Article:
In the ongoing (endless?!) attemp to identify the Japanese “picture postcards” 絵葉書 in my collection, I’ve decided to publish my working notes on identifying Japanese postcard publishers. Using Urakawa Kazuya’s 浦川和也 four-period chronology as a foundation, I’ve tried to catalog variant designs printed on the reverse (atena-men 宛名面, “address side”) by each publisher as well as some different letterpress captioning styles on the obverse (tsūshin-men 通信面, “communication side”)[1]. The information below is taken from Japanese sources, mostly print resources, but some online materials as well.

Please contact me if you can provide any other information or resources about these publishers: pmr01[at]ucsb[dot]edu.

Ueda Photographic Prints Corp. 上田写真版合資会社

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Ueda Yoshizō

Born in Tokyo, Ueda Yoshizō 上田義三 (1865-?) found employment after college in the oldest German private trading company in the capital, Aherns & Co. (Ārensu shōkai アーレンス商会), founded by Heinrich Aherns in 1869. In the mid-1890’s, Ueda toured Europe and America and then returned to Japan to open his first business venture in 1897 (Meiji 30), the Yokohama Photographic Printing Co. 横浜写真版印刷所 first located on Yatozaka Slope 谷戶坂. In 1905 (Meiji 38) the business moved to Okina-chō 3-chōme (No. 131) 翁町3丁目(131番) and around 1913 (Taishō 2) the business was renamed Ueda Photographic Prints Corp. 上田写真版合資会社 (the name “Uyeda” can be found printed on some postcards). Ueda was highyl successful in selling photographs and producing government-issued postcards on his own collotype printing equipment. Importantly, Ueda’s success in printing early landscape and figural picture postcards presaged the Japanese postcard boom after the Russo-Japanese War, thus he became recognized as the “Japanese Pioneer of Picture Postcard Manufacturing” 日本元祖絵葉書製造元. Īkura Tōmei 飯倉東明 (1884-?) worked as Udea’s director of photography in the first decade of the twentieth century. My analysis of Ueda postcards can be found here.


Hakaki sign

Tonboya’s signboard on Isezaki-chō

Around 1905 (Meiji 38), Yoshimura Kiyoshi 吉村清, the proprietor of the well-known Tokyo-based publisher Kamigataya 上方屋 (in Ginza), started a new venture in Yokohama, called Tonboya トンボヤ, or “Dragonfly Studio.” [2] Along with Ueda, Tonboya was the most prolific hand-painted postcard publisher in Japan, also opening offices in Tokyo, Kawasaki, and Yokosuka. The original shop was located on Isezaki-chō 2-chōme (No. 16) 伊勢佐木町2丁目(16番), a famous area known among foreigners as Theatre Street (see blog post frontispiece). The storefront can easily be located in period photographs due to its distinctive Japanese-style red cylindrical postal box (yūbin posuto 郵便ポスト) sign painted with ehakaki エハカキ [sic], or “Picture Postcards.”

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Tonboya’s signboard in Motomachi

There appears to have been a second office in Motomachi which also appears in period photographs. In the early Showa Period after the Great Kantō earthquake, the business moved to Izezaki-chō 1-chōme (No. 36) 1丁目(36番). Cards were initially hand-colored, but Tonboya used a multicolored collotype process starting in the early Taisho.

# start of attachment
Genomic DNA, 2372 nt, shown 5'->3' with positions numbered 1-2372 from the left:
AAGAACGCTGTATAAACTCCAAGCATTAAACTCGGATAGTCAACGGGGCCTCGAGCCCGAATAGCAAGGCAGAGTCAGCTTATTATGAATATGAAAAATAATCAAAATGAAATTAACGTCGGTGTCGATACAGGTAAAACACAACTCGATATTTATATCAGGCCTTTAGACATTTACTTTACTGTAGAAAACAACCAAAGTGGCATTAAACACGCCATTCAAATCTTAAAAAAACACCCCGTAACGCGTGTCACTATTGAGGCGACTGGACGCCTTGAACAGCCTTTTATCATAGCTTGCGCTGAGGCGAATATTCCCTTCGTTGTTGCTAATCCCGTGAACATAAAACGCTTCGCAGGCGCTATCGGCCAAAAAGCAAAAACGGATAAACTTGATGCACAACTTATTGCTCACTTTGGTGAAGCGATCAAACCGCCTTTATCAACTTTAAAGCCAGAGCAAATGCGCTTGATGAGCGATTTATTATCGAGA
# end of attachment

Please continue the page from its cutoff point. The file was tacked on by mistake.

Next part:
Tonboya Reverse Designs and Obverse Captions

Period I (October 1900-March 1907) – Undivided Back

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The characteristic dragonfly (tonbo) seal is placed in the stamp box.

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The dragonfly seal is placed in the upper left-hand corner.

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Even without the dragonfly seal, the characteristic serif font in dark/black ink can help identify the publisher. The same serif font, however, was also used by Kamigataya which is easily identified by the Japanese postal box trademark in the stamp box. With no identifying emblem in the stamp box it would be difficult to fully determine if the card was published by Tonboya or Kamigataya, yet Tonboya seemed to have used black ink on the reverse while Kamkigataya seemed to have preferred dark green.

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The obverse captioning is typically in capital letters and finished with a period. Some include a stock number in parentheses. It should be noted that Kamigataya also used capital letters in this period.

Period II (March 1907-March 1918)

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The obverse captions for the above designs often incorporate a dragonfly facing downwards and to the left. A stock number in parentheses with a letter code indicating the location of the image is also sometimes included. Note, however, this system is not universal, these designs can have the older captioning system of capital letters.

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This reverse design was printed for the 1909 fiftieth anniversary jubilee for the opening of Yokohama port. The symbol in the stamp box is the emblem of Yokohama.